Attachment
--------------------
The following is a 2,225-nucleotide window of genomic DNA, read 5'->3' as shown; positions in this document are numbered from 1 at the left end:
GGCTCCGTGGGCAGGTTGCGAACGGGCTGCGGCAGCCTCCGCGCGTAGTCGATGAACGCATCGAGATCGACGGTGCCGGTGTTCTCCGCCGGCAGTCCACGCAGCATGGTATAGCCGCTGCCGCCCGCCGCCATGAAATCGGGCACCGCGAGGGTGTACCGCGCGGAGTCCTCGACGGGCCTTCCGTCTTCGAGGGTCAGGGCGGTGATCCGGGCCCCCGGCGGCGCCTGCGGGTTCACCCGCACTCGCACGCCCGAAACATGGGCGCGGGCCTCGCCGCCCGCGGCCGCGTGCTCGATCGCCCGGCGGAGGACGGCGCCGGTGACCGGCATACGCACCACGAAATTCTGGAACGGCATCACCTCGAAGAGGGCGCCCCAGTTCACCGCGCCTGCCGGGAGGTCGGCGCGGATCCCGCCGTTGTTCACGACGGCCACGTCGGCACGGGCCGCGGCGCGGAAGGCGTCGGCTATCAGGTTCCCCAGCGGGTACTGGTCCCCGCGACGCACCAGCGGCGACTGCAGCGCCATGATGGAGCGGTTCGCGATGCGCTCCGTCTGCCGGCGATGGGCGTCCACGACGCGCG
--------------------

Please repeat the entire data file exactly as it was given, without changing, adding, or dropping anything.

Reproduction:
The following is a 2,225-nucleotide window of genomic DNA, read 5'->3' as shown; positions in this document are numbered from 1 at the left end:
GGCTCCGTGGGCAGGTTGCGAACGGGCTGCGGCAGCCTCCGCGCGTAGTCGATGAACGCATCGAGATCGACGGTGCCGGTGTTCTCCGCCGGCAGTCCACGCAGCATGGTATAGCCGCTGCCGCCCGCCGCCATGAAATCGGGCACCGCGAGGGTGTACCGCGCGGAGTCCTCGACGGGCCTTCCGTCTTCGAGGGTCAGGGCGGTGATCCGGGCCCCCGGCGGCGCCTGCGGGTTCACCCGCACTCGCACGCCCGAAACATGGGCGCGGGCCTCGCCGCCCGCGGCCGCGTGCTCGATCGCCCGGCGGAGGACGGCGCCGGTGACCGGCATACGCACCACGAAATTCTGGAACGGCATCACCTCGAAGAGGGCGCCCCAGTTCACCGCGCCTGCCGGGAGGTCGGCGCGGATCCCGCCGTTGTTCACGACGGCCACGTCGGCACGGGCCGCGGCGCGGAAGGCGTCGGCTATCAGGTTCCCCAGCGGGTACTGGTCCCCGCGACGCACCAGCGGCGACTGCAGCGCCATGATGGAGCGGTTCGCGATGCGCTCCGTCTGCCGGCGATGGGCGTCCACGACGCGCG